Sep 19, 2020

Legal Ramifications of Ruth Bader Ginsburg’s Death?


The End Of A Long Tenure For A Supreme Court Judge.

Ruth Rest in PeaceOne of the longest-serving Justices of the Supreme Court passed away today at the age of 87. Ruth Bader Ginsburg was a Clinton appointee and former ACLU co-founder. The New York Post reported on death due to cancer earlier today.

WASHINGTON — Supreme Court Justice Ruth Bader Ginsburg died Friday at her home in Washington, the court says. She was 87. Ginsburg died of complications from metastatic pancreatic cancer, the court says.

Michael Ehline lobbying Congress in DC.Michael Ehline is a leading legal analyst. He is the lead attorney of the Ehline Law Firm Personal Injury Attorneys based out of Los Angeles. Find out more about his practice here.

A Long Legal Career.

Ruth Bader Ginsburg was born in Brooklyn to a Jewish family who studied at Cornell University. She was an employee with the Social Security Administration where she was demoted due to becoming pregnant. She attended both the Harvard and Columbia Law schools. She served on both schools' law reviews. As a young, ambitious female lawyer she was a rarity in the legal community at the time. She tied for first in her class when she graduated from Columbia. Ginsburg co-founded the American Civil Liberties Union in 1973. She later served as the Project's general counsel.

"Ruth Bader Ginsburg, Associate Justice,
was born in Brooklyn, New York, March 15, 1933. She married Martin D. Ginsburg in 1954, and has a daughter, Jane, and a son, James. She received her B.A. from Cornell University, attended Harvard Law School, and received her LL.B. from Columbia Law School. She served as a law clerk to the Honorable Edmund L. Palmieri, Judge of the United States District Court for the Southern District of New York, from 1959–1961. From 1961–1963, she was a research associate and then associate director of the Columbia Law School Project on International Procedure. She was a Professor of Law at Rutgers University School of Law from 1963–1972, and Columbia Law School from 1972–1980, and a fellow at the Center for Advanced Study in the Behavioral Sciences in Stanford, California from 1977–1978. In 1971, she was instrumental in launching the Women’s Rights Project of the American Civil Liberties Union, and served as the ACLU’s General Counsel from 1973–1980, and on the National Board of Directors from 1974–1980. She was appointed a Judge of the United States Court of Appeals for the District of Columbia Circuit in 1980. President Clinton nominated her as an Associate Justice of the Supreme Court, and she took her seat August 10, 1993." (Source).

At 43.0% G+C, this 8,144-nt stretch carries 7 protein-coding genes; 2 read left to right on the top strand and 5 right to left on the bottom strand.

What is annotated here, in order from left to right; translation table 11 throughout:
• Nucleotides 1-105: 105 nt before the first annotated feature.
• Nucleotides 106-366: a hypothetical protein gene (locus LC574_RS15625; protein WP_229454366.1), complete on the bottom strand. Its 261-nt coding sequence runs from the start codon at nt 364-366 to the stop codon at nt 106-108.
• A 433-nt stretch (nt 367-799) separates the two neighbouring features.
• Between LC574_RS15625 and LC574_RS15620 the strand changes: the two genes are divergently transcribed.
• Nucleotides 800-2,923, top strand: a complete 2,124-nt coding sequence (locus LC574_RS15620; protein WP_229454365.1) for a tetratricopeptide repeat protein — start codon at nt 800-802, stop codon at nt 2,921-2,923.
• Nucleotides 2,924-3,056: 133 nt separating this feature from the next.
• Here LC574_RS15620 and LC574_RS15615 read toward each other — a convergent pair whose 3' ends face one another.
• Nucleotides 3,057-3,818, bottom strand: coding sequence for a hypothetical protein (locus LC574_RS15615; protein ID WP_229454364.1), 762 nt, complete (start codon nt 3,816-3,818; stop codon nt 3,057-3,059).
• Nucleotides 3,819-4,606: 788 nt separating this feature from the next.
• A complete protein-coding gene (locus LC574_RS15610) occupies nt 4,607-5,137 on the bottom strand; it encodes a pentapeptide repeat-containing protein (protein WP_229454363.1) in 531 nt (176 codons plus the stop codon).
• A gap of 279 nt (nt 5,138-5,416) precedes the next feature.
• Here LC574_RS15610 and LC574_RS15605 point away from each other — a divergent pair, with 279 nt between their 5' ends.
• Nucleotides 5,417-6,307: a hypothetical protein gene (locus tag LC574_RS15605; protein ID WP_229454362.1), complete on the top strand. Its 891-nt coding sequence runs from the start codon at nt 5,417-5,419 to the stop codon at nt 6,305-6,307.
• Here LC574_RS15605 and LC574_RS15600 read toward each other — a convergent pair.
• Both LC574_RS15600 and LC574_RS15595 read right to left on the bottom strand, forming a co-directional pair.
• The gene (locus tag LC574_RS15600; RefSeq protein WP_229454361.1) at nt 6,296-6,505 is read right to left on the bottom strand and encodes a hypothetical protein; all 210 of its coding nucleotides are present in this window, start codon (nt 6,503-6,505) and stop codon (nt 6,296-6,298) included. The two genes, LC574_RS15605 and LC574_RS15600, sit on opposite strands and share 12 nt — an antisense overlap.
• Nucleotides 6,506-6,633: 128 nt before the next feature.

She fought on a number of gender discrimination cases, including some in front of the Supreme Court. She was later nominated by Jimmy Carter to the US Court of Appeals in the 1980s. She served on the Court of Appeals for the District of Columbia Circuit. She was later nominated to the Supreme Court in August 1993 by President Bill Clinton. She was the first Jewish justice since Abe Fortas left in 1969.

Time on the Court.

Since being confirmed by the Senate in 1993, Ginsburg positioned herself on the left side of the court. She was earlier considered a moderate during her time as a Circuit Court judge. During her time on the court, she was often the writer of many opinions, especially when there was a liberal court decision. She included many parts of conventional left-wing thought during her time on the bench. This included support for Roe v. Wade, even with some reservations on how the Court reached the decision in 1973. She also authored a key opinion in the United States v. Virginia, striking down gender discrimination. Ginsburg was also unique among Supreme Court justices for supporting using non-US law and legal norms in her decisions. This is the opposite of the textual approach of conservative justices.

Ginsburg was among the most popular justices in recent history. Supporters offered their support to her during previous health scares. This often included creating votive candles dedicated to her and hanging up portraits of her. There was also a movie based on her life released in 2018, entitled RBG. This film was notable for its subject matter and for using popular shorthand similar to Notorious BIG. Despite positive reviews from critics, it grossed only $14 million at the box office.

What Happens Next?

There is a strong chance that Ginsburg's death will set up a massive fight for her seat. Since there is currently a 5-4 conservative majority, if President Trump can appoint her successor successfully, there will be a 6-3 slant in their favor. Furthermore, the Biden camp likely wants the chance to appoint her successor. This could only happen after the November election and after the January 20, 2021 inauguration.

This would also set up a massive fight within the Senate. The Senate appoints the members of the Supreme Court. During the last nomination fight, there was a significant fight over whether or not Brett Kavanaugh should be seated. He ultimately won out, but only after tenuous rape allegations were made against him. Due to the fact that Kavanaugh replaced often swing vote Anthony Kennedy, there is a strong chance that the battle over Ginsburg's seat will be far more contentious-- and could shape the court for decades to come.

Works Cited:

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